On an unrelated note, I've enjoyed seeing your instrument-making process you've provided links to on other sites, Joe.  You really do some beautiful work.
all best,
Johnm
Edited to add:  You can request almost any song that gets mentioned on this site on the Weenie Juke and at least get a chance to hear it.  That's a good option short of buying a ton of CDs.
« Last Edit: April 14, 2010, 02:45:51 PM by Johnm »

Offline Pan

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Re: Slow Blues in G Standard
« Reply #13 on: April 14, 2010, 04:37:08 PM »
I'll just add, that I've noticed that these days the chance that a tune might exist on YouTube are surprisingly good, especially if it's somewhat well known and in public domain. Just search YouTube.

For example, here's Sweet Petunia:



Edited to add: original versions of course are usually just these kind of "illustrated" recordings, but you can often find cover versions performed as well.
« Last Edit: April 14, 2010, 04:40:06 PM by Pan »

Offline CF

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Re: Slow Blues in G Standard
« Reply #14 on: April 14, 2010, 04:43:23 PM »
John, thanks for mentioning Mr. Weaver. I was listening to the JSP set only yesterday. He's become one of my favourite musicians in the last couple years. I've been pretty enamoured with his multiple versions of 'No No Blues' & have even been playing it for a while (mind you, often in a 'dumbed-down' version out of a G position). I've been more struck by his voice & his songwriting than anything else. I admit that I'm not paying enough attention to the duets & I don't have a great grasp on who's playing what (with Moss & McTell) so I think i'll make an effort to listen a bit more closely. I do find some of Weaver's duet playing to be a bit on the sloppy side . . . or is that Mctell/Moss? Perhaps strangely, I LIKE THE SLOP.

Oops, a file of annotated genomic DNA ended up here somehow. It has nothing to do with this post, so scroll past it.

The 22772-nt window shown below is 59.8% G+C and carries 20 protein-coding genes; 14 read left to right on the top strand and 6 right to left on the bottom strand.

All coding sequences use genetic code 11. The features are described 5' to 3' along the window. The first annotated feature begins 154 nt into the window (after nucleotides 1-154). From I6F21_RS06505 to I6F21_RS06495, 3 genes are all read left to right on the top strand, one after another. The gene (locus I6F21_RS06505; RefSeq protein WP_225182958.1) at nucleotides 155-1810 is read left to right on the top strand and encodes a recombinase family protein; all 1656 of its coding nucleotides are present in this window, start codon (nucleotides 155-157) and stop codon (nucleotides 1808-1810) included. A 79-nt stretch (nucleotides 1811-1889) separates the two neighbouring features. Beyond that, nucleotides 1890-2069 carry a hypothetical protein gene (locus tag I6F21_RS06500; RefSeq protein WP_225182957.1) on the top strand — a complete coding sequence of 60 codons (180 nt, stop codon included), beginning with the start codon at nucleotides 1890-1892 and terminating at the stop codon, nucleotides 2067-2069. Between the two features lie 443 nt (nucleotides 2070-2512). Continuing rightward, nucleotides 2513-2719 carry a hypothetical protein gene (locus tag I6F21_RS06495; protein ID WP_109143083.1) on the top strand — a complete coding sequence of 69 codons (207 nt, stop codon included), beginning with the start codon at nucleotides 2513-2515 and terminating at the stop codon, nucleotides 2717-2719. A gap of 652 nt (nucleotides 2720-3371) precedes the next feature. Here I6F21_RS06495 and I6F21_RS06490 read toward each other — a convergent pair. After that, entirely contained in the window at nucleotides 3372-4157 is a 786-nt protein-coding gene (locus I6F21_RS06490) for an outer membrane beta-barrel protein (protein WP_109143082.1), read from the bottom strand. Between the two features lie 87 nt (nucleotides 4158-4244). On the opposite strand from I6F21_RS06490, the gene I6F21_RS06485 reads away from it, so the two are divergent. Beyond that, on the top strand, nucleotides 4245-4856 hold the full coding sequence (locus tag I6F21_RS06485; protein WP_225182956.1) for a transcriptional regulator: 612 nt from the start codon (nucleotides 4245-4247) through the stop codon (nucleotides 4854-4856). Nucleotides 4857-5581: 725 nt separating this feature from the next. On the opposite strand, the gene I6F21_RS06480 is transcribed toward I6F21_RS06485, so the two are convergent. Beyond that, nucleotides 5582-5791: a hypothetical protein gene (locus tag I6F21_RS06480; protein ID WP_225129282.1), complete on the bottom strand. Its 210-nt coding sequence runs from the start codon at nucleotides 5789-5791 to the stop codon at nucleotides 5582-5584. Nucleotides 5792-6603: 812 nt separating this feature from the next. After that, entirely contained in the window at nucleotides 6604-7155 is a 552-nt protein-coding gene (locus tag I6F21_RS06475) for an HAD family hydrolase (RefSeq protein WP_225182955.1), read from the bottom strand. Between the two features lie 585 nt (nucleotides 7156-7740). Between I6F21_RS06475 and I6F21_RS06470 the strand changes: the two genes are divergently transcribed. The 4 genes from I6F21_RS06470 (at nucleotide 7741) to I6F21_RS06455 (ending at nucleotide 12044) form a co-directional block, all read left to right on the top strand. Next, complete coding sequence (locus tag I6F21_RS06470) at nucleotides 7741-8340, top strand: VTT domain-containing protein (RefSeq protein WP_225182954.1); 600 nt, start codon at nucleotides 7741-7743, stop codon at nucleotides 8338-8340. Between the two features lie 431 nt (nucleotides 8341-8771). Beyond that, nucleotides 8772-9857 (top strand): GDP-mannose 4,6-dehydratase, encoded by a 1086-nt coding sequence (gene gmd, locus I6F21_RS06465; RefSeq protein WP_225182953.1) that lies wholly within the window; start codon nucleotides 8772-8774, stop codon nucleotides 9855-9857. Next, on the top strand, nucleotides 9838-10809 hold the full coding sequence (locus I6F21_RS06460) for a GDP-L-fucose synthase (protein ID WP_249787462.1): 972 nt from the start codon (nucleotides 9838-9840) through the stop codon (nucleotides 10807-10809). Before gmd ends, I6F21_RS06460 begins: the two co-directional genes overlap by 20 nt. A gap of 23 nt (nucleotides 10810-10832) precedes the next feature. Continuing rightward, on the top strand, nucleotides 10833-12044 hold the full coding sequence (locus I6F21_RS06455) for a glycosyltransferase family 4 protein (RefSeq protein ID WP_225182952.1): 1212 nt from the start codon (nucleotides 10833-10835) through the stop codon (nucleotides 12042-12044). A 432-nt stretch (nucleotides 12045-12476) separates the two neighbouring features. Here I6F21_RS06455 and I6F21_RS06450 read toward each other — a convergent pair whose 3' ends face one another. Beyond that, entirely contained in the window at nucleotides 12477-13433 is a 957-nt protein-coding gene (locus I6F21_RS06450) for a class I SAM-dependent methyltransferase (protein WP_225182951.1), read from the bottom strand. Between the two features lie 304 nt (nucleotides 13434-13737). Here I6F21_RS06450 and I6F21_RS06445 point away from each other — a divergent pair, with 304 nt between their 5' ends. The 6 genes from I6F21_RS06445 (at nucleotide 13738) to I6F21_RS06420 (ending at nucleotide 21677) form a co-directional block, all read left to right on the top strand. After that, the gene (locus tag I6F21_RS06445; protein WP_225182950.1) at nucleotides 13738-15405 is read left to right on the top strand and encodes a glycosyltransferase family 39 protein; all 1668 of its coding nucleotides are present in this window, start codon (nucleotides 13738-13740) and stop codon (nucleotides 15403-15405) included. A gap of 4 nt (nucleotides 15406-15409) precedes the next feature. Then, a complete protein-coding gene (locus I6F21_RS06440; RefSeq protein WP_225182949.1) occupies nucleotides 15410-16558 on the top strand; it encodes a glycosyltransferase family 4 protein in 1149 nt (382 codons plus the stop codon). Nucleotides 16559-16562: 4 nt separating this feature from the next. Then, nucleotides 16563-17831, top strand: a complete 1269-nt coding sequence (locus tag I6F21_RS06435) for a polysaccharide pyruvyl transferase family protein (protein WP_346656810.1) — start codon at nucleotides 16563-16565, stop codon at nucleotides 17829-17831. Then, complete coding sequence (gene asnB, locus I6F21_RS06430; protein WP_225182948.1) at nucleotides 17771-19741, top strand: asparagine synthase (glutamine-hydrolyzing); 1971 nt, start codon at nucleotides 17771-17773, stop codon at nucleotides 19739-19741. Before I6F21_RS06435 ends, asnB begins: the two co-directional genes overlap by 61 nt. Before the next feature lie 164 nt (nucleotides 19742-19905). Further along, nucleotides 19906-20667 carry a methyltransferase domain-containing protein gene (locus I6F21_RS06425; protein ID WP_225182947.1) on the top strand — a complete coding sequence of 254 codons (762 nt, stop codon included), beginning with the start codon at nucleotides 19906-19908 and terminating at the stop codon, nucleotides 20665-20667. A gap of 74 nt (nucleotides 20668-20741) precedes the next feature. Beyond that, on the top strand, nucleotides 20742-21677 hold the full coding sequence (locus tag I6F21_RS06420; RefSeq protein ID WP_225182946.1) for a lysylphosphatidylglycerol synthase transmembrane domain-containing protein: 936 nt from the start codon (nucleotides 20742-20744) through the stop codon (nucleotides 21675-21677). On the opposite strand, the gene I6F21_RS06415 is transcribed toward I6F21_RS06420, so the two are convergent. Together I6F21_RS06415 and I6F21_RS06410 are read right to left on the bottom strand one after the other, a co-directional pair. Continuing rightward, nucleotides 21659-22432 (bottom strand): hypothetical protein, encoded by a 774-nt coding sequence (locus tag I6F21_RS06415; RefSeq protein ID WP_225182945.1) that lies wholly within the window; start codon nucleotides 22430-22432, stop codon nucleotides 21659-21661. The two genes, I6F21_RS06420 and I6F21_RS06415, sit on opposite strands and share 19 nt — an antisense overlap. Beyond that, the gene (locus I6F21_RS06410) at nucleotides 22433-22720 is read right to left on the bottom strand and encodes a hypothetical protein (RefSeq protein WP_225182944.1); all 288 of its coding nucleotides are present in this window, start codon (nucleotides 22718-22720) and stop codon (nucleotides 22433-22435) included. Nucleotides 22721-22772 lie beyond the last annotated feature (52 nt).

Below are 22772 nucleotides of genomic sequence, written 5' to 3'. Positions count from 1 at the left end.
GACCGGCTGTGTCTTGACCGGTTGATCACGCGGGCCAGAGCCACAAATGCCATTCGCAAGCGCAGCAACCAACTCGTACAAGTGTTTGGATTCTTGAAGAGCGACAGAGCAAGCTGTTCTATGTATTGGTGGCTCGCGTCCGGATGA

Stand By If You Wanna Hear It Again . . .

Offline sustaireblues

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Re: Slow Blues in G Standard
« Reply #15 on: April 14, 2010, 06:16:40 PM »
Thanks for the Sweet Petunia post Pan! And you're right, searching youtube gets you a lot to work from. I need the visual to get me in the ballpark of what's going on musically.

And John, thanks for the compliment on my instrument building, means a lot coming from you. I've really done most of my posting on the builder forums where I've learned a bunch but I'm ready to start sharing my builds on some of the players forums now and start getting some feedback.

I will keep on struggling with my playing and no place knows country blues like here at Weenie Campbell!

Thanks guys,
Joe

Offline Johnm

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Re: Slow Blues in G Standard
« Reply #16 on: August 24, 2011, 03:04:51 PM »
Hi all,
I've had occasion to run across some particularly nice slow blues played out of G position in standard tuning just recently.  I was listening to Sam Chatmon's Flyright album (thanks, Joe) and found the opening track, "Hollandale Blues" to be a beautiful slow blues in G position (though tuned low), as is Sam's "Ashtray Taxi".  Sam's predilection for G position in standard tuning is a little surprising, for it is a position notably under-utilized by Sam's brother, Bo Carter.  I wonder if some of Sam's nifty moves in this position came from Hacksaw or Eugene Powell (or vice versa)?  It's hard to say at this point . . . .
All best,
Johnm